Keep in mind what Molly Peacock’s book suggested.

Look at a line, a stanza, sentences, and images; describe what you like or don’t like; and offer an opinion. If you missed my review of her book, check it out here.

Today’s poem is from Philip Levine; we’re doing something different — a video reading from Morgan Williams:

The poem:

What Work Is

We stand in the rain in a long line
waiting at Ford Highland Park. For work.
You know what work is—if you’re
old enough to read this you know what
work is, although you may not do it.
Forget you. This is about waiting,
shifting from one foot to another.
Feeling the light rain falling like mist
into your hair, blurring your vision
until you think you see your own brother
ahead of you, maybe ten places.
You rub your glasses with your fingers,
and of course it’s someone else’s brother,
narrower across the shoulders than
yours but with the same sad slouch, the grin
that does not hide the stubbornness,
the sad refusal to give in to
rain, to the hours of wasted waiting,
to the knowledge that somewhere ahead
a man is waiting who will say, “No,
we’re not hiring today,” for any
reason he wants. You love your brother,
now suddenly you can hardly stand
the love flooding you for your brother,
who’s not beside you or behind or
ahead because he’s home trying to   
sleep off a miserable night shift
at Cadillac so he can get up
before noon to study his German.
Works eight hours a night so he can sing
Wagner, the opera you hate most,
the worst music ever invented.
How long has it been since you told him
you loved him, held his wide shoulders,
opened your eyes wide and said those words,
and maybe kissed his cheek? You’ve never
done something so simple, so obvious,
not because you’re too young or too dumb,
not because you’re jealous or even mean
or incapable of crying in
the presence of another man, no,   
just because you don’t know what work is.

What do you think?

263rd Virtual Poetry Circle

Welcome to the 263rd Virtual Poetry Circle!

Remember, this is just for fun and is not meant to be stressful.

Keep in mind what Molly Peacock’s book suggested.

Look at a line, a stanza, sentences, and images; describe what you like or don’t like; and offer an opinion. If you missed my review of her book, check it out here.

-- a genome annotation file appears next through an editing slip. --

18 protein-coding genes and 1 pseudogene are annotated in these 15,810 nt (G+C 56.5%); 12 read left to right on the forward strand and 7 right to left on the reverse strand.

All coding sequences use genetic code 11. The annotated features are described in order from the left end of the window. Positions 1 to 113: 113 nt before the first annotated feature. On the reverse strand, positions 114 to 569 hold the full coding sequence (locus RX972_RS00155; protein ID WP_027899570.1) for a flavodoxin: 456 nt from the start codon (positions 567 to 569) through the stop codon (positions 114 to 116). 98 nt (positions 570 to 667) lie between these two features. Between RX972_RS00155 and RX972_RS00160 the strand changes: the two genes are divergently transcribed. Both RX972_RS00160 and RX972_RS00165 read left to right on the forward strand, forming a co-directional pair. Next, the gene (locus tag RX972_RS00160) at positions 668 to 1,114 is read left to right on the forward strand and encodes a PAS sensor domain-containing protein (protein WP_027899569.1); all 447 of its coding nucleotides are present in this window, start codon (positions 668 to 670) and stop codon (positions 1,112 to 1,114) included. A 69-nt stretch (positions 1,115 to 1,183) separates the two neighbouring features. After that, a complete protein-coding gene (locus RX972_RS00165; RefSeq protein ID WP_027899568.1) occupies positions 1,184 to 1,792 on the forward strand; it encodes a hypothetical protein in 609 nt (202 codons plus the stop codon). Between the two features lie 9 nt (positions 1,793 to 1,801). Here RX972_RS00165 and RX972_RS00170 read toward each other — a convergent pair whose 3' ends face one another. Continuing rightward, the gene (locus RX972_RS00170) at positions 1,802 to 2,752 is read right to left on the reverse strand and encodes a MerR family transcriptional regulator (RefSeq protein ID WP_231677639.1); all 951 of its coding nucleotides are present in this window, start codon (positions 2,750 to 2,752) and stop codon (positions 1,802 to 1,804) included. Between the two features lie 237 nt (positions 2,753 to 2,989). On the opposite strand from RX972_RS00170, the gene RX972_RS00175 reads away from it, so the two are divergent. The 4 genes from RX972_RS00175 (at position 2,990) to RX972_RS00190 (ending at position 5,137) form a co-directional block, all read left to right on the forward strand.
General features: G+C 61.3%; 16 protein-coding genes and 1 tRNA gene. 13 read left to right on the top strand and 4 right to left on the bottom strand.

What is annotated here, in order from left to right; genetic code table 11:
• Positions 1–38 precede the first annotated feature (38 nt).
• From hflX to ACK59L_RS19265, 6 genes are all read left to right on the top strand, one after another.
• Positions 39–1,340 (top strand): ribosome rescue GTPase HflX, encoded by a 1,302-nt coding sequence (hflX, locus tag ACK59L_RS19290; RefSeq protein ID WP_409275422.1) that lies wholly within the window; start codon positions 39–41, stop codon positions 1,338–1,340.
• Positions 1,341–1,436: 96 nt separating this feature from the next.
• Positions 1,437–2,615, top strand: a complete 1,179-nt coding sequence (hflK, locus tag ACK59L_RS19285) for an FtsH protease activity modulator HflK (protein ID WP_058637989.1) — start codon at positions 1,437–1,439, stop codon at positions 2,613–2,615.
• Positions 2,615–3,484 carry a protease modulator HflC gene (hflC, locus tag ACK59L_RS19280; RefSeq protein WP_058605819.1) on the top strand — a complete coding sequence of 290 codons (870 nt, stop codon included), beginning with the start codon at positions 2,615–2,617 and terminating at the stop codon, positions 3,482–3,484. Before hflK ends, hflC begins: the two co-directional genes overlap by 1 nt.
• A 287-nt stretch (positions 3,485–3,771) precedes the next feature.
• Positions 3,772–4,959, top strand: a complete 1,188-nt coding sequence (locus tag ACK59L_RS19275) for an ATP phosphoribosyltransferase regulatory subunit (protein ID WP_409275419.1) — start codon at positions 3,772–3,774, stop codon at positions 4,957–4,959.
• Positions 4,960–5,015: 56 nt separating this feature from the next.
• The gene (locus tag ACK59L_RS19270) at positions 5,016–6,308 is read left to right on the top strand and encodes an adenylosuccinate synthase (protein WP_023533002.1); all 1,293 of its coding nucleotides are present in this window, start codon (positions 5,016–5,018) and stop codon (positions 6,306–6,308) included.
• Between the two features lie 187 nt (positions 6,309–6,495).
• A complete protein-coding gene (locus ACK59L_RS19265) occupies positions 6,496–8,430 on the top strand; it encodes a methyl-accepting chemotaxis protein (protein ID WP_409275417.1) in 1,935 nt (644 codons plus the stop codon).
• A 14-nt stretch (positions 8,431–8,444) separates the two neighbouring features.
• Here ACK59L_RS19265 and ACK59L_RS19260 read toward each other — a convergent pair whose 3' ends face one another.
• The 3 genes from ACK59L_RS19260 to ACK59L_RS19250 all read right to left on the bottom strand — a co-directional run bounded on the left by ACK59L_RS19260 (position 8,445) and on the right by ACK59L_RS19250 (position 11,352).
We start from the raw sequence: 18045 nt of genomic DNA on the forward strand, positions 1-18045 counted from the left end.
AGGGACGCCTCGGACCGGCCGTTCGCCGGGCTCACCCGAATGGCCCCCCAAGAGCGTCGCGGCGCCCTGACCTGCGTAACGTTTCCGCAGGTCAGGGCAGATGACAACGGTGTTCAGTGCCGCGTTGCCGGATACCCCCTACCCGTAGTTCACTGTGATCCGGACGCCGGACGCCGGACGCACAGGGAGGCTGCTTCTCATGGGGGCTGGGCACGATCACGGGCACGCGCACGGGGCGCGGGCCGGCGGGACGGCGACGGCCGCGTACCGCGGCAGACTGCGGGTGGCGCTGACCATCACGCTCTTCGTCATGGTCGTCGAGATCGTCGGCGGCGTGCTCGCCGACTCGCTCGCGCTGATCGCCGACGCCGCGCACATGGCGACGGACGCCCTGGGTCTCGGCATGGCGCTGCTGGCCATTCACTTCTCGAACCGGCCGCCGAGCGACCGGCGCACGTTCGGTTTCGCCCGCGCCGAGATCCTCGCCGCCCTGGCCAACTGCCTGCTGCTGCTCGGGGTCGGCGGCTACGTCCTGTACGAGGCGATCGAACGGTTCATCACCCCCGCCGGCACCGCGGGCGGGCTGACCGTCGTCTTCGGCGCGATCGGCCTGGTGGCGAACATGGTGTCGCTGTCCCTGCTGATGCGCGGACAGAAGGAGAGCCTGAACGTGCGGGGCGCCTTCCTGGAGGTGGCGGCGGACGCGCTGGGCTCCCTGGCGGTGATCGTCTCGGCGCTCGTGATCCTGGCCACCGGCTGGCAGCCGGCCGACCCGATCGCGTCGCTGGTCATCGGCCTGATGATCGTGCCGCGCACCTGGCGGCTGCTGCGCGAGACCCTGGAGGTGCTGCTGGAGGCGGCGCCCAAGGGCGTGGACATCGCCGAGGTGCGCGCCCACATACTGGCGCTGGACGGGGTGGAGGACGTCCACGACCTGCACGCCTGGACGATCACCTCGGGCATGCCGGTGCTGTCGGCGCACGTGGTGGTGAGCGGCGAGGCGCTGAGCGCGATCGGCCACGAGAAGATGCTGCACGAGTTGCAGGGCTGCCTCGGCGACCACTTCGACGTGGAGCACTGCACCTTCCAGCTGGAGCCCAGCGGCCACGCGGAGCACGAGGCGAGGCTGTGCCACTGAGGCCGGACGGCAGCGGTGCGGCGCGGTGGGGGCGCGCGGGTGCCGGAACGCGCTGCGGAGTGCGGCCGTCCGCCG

Today’s poem is from Joshua Beckman’s Take It:

[Dark mornings shown thy mask]


Dark mornings shown thy mask
made well thy visage and voice
rolling over and hearing some perfect
sweetness that one broad soul poured forth
again in happy countenance and ancient word


                                     my city cold
                                        for me, my nature
                                                lost

                                        come back

                               sallow soft and colorless
                         thy dreams repent

        as:

The whole family
each with his own
 
                                          “Now, sweet child, we must
                                          kiss winter goodbye, and so too
                                          your furs.”

She clutched the puppy to her breast.
“Not little Bobby, father.”

“Yes, my darling, little Bobby as well.”

And this, as she ought, was how Gretel
remembered summer – a constant giving up
of things and people.

What do you think?

262nd Virtual Poetry Circle

Welcome to the 262nd Virtual Poetry Circle!

Remember, this is just for fun and is not meant to be stressful.

Keep in mind what Molly Peacock’s book suggested.

Look at a line, a stanza, sentences, and images; describe what you like or don’t like; and offer an opinion. If you missed my review of her book, check it out here.

Today’s poem is from Lucy Ives from Orange Roses:

Beastgardens


first garden

Beastgarden.



second garden

Bees go mad on late summer evenings, should
People stray from their jobs towards water

Beastgarden.



third garden

Who makes the rented red boat's
Oars turn

Who is the younger one always
Turning up